January 2007 Archives

When I got home from work on January 23, there was an open letter on the table near the door. From NBPTS and dated January 9, it said I hadn’t submitted the required forms to confirm my eligibility. If I didn’t do so by January 31, I was out of luck. As in, not a candidate this year. My first response, of course, was to yell toward the kitchen, in the general direction of my wife: “Didn’t you SEE this? This is serious! (yadda, yadda, yadda).” She calmly explained that she’d only opened it earlier that ...

It’s true that I said, “It’s all about the money,” and also wondered whether or not the NBPTS process might have a negative impact on my teaching this year, as reported in Michael Alison Chandler’s Washington Post Jan 22 article about the National Board, “Teachers Tackle Their Own Extra Credit.” Unfortunately, Ms. Chandler failed to mention anything else I said during our recent hour-long phone interview. She took my comments out of context, successfully offering me up as a grumbling cynic in counterpoint to the smiling super teacher in the article and accompanying photo, a Loudon educator ...

On to Entry Three, “Instructional Analysis: Small Groups.” This time, my faithful Hum partner Jen filmed me as I checked in with kids working in small groups of 3-6 on a creative project called “3 D Posters.” The purpose of the assignment was to compare structure and other aspects of text and context of “Western” and non-Western works of literature in order to draw conclusions about the authors’ worldviews and aesthetic principles. In support of our year-long canoe project, the works being compared are James Michener’s Chesapeake and Native American author N. Scott Momoday’s The Way to Rainy ...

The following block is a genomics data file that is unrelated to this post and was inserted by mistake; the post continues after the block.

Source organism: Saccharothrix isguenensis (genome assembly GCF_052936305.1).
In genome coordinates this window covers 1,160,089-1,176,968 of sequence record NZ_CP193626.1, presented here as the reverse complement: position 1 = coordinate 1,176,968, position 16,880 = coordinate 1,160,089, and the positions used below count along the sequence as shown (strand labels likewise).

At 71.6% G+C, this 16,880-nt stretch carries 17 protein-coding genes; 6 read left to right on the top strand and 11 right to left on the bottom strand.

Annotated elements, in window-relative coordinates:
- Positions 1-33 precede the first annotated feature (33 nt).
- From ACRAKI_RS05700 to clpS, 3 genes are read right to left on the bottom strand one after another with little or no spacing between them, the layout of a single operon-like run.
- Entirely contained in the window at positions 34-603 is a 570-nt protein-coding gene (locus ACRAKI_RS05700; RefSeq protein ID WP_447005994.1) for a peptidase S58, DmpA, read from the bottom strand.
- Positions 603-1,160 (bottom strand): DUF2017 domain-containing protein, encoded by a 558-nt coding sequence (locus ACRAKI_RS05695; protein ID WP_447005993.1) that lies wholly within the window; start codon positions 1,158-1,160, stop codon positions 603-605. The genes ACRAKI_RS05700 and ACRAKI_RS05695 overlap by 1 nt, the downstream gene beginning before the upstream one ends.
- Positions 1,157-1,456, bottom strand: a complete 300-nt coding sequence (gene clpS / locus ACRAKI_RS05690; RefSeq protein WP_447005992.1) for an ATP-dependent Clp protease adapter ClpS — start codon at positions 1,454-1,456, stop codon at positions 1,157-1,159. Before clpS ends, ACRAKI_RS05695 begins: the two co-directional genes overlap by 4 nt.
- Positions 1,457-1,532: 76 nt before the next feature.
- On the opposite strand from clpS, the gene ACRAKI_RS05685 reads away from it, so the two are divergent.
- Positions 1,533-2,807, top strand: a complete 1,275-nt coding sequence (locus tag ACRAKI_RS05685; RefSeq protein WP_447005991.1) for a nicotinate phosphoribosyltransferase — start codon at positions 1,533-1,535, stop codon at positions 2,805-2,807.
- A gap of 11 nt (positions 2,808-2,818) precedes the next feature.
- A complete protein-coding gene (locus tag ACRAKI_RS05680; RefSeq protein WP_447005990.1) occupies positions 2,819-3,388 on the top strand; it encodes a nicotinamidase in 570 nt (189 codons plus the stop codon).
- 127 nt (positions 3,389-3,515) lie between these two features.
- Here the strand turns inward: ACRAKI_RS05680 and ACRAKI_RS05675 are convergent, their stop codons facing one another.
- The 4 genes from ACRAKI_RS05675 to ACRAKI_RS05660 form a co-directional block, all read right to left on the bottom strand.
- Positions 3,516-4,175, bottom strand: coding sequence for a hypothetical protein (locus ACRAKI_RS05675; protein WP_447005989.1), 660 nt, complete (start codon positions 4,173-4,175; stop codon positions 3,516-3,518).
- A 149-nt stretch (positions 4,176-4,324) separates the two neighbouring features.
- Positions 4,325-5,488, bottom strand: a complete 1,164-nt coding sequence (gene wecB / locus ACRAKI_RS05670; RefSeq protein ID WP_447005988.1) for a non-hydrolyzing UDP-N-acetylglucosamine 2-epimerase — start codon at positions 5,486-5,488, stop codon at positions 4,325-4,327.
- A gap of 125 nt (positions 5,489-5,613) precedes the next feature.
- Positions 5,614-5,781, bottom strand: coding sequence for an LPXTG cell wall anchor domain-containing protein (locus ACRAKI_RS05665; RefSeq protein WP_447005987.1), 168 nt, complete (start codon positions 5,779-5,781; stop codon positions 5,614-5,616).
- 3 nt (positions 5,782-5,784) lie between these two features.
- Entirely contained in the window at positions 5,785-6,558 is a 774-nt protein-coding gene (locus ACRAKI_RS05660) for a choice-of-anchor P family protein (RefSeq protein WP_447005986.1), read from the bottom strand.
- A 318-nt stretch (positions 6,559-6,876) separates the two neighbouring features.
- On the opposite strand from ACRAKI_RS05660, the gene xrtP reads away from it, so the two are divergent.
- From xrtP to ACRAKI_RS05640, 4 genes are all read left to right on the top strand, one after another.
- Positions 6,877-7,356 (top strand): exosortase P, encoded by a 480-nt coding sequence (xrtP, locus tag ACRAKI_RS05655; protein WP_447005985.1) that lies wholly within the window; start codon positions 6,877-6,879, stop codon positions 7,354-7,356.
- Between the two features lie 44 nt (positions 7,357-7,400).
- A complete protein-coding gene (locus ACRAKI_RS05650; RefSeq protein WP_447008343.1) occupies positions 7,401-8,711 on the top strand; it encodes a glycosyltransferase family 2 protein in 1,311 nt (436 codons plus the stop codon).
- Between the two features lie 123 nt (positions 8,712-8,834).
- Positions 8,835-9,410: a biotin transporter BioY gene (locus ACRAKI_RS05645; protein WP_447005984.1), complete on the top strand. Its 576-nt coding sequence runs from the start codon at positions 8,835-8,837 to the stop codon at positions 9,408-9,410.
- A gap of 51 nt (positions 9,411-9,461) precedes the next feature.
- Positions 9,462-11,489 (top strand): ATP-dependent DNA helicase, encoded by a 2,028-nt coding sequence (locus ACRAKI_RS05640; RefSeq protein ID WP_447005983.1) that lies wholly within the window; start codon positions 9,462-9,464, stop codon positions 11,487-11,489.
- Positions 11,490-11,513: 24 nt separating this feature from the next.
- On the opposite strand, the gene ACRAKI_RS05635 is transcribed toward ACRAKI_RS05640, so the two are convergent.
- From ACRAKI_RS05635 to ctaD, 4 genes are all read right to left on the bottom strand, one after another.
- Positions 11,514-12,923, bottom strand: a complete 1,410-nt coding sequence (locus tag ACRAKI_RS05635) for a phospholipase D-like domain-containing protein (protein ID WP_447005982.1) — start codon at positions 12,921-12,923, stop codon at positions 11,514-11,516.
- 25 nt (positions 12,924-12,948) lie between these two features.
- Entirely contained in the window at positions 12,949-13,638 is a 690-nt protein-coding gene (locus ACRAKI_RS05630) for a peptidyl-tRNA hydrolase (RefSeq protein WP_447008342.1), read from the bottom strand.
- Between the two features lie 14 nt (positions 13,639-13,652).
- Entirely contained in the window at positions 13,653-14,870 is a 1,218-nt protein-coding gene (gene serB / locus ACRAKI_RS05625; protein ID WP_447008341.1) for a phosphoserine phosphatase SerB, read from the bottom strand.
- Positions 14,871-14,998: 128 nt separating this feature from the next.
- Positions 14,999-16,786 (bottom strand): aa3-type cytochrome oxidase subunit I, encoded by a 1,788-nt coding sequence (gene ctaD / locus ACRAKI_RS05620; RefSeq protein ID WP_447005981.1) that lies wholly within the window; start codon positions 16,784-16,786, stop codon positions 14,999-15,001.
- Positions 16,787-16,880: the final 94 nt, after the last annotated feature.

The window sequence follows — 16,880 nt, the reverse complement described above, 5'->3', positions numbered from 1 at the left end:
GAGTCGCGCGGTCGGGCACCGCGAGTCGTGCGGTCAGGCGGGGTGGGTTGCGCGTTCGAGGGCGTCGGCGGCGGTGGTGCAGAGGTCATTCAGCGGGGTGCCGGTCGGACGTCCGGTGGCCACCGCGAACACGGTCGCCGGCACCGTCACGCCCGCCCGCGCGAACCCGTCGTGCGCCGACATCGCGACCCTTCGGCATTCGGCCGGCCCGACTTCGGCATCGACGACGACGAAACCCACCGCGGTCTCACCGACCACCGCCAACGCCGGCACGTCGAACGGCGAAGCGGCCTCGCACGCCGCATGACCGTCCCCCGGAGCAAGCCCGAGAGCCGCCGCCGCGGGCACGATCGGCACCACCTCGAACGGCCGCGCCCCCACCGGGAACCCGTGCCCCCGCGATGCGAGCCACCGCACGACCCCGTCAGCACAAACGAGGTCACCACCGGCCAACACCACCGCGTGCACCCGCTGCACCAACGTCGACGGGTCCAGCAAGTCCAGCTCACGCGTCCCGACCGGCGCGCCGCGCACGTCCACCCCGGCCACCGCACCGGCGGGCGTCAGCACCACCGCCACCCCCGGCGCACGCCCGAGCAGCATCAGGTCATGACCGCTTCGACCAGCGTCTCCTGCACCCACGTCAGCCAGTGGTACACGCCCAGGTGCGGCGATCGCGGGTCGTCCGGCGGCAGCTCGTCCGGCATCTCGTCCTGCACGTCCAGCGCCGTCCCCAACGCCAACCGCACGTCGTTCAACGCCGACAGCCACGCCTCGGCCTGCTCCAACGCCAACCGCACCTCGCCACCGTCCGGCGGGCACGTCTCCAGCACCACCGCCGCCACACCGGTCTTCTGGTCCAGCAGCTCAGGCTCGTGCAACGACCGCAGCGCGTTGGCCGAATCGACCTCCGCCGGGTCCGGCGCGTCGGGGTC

Tuesday is the last meeting of a graduate course I teach for GMU called “The Teaching of Writing.” This farewell class will take place at a local pub and feature a “readaround” where we’ll share and respond to pieces developed in workshop that are collated in a class anthology, titled (by class vote) Tuesdays with Emmet. The course, for teachers of grades K-high school and any subject, was based on an established writing project model. For 15 weeks, 23 colleagues and I met weekly to hear presentations from other teachers about some aspect of the teaching of writing; to ...

When we last left our hero he was dangling over a vat of boiling eggnog fiddling with a utility belt that had suddenly grown a couple of notches too small over the holidays. We now return to our regularly scheduled program, in which said hero makes his escape by completing the task of listing three factoids about the ninth grade class he videotaped in the media center that relate to the remaining five standards pertinent to Entry Two. The taped lesson that is the basis for my “whole group instruction” entry has me giving kids a mini-lesson on database research ...


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